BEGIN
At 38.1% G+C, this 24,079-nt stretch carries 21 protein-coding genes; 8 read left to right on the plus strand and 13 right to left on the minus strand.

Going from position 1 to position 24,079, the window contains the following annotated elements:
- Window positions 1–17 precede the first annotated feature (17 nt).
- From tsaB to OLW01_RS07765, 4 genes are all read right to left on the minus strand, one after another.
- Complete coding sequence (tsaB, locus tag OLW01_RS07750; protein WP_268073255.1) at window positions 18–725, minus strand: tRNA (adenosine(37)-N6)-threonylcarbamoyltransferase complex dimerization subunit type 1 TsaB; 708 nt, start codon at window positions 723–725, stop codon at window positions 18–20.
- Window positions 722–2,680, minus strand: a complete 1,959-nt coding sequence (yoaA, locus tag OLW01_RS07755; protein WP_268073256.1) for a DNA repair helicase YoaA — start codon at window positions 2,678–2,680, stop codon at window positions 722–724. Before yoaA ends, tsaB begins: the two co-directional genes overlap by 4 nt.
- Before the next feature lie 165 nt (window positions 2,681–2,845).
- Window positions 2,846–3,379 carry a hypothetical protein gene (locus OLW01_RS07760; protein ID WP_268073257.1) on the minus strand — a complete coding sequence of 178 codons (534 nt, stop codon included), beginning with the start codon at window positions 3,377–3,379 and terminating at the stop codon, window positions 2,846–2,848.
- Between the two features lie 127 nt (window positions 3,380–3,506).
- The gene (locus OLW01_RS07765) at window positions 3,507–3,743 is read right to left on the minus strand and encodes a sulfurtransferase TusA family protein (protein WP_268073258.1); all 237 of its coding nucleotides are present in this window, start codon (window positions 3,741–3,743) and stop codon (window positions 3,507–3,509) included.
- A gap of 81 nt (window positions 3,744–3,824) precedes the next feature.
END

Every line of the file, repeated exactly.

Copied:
At 38.1% G+C, this 24,079-nt stretch carries 21 protein-coding genes; 8 read left to right on the plus strand and 13 right to left on the minus strand.

Going from position 1 to position 24,079, the window contains the following annotated elements:
- Window positions 1–17 precede the first annotated feature (17 nt).
- From tsaB to OLW01_RS07765, 4 genes are all read right to left on the minus strand, one after another.
- Complete coding sequence (tsaB, locus tag OLW01_RS07750; protein WP_268073255.1) at window positions 18–725, minus strand: tRNA (adenosine(37)-N6)-threonylcarbamoyltransferase complex dimerization subunit type 1 TsaB; 708 nt, start codon at window positions 723–725, stop codon at window positions 18–20.
- Window positions 722–2,680, minus strand: a complete 1,959-nt coding sequence (yoaA, locus tag OLW01_RS07755; protein WP_268073256.1) for a DNA repair helicase YoaA — start codon at window positions 2,678–2,680, stop codon at window positions 722–724. Before yoaA ends, tsaB begins: the two co-directional genes overlap by 4 nt.
- Before the next feature lie 165 nt (window positions 2,681–2,845).
- Window positions 2,846–3,379 carry a hypothetical protein gene (locus OLW01_RS07760; protein ID WP_268073257.1) on the minus strand — a complete coding sequence of 178 codons (534 nt, stop codon included), beginning with the start codon at window positions 3,377–3,379 and terminating at the stop codon, window positions 2,846–2,848.
- Between the two features lie 127 nt (window positions 3,380–3,506).
- The gene (locus OLW01_RS07765) at window positions 3,507–3,743 is read right to left on the minus strand and encodes a sulfurtransferase TusA family protein (protein WP_268073258.1); all 237 of its coding nucleotides are present in this window, start codon (window positions 3,741–3,743) and stop codon (window positions 3,507–3,509) included.
- A gap of 81 nt (window positions 3,744–3,824) precedes the next feature.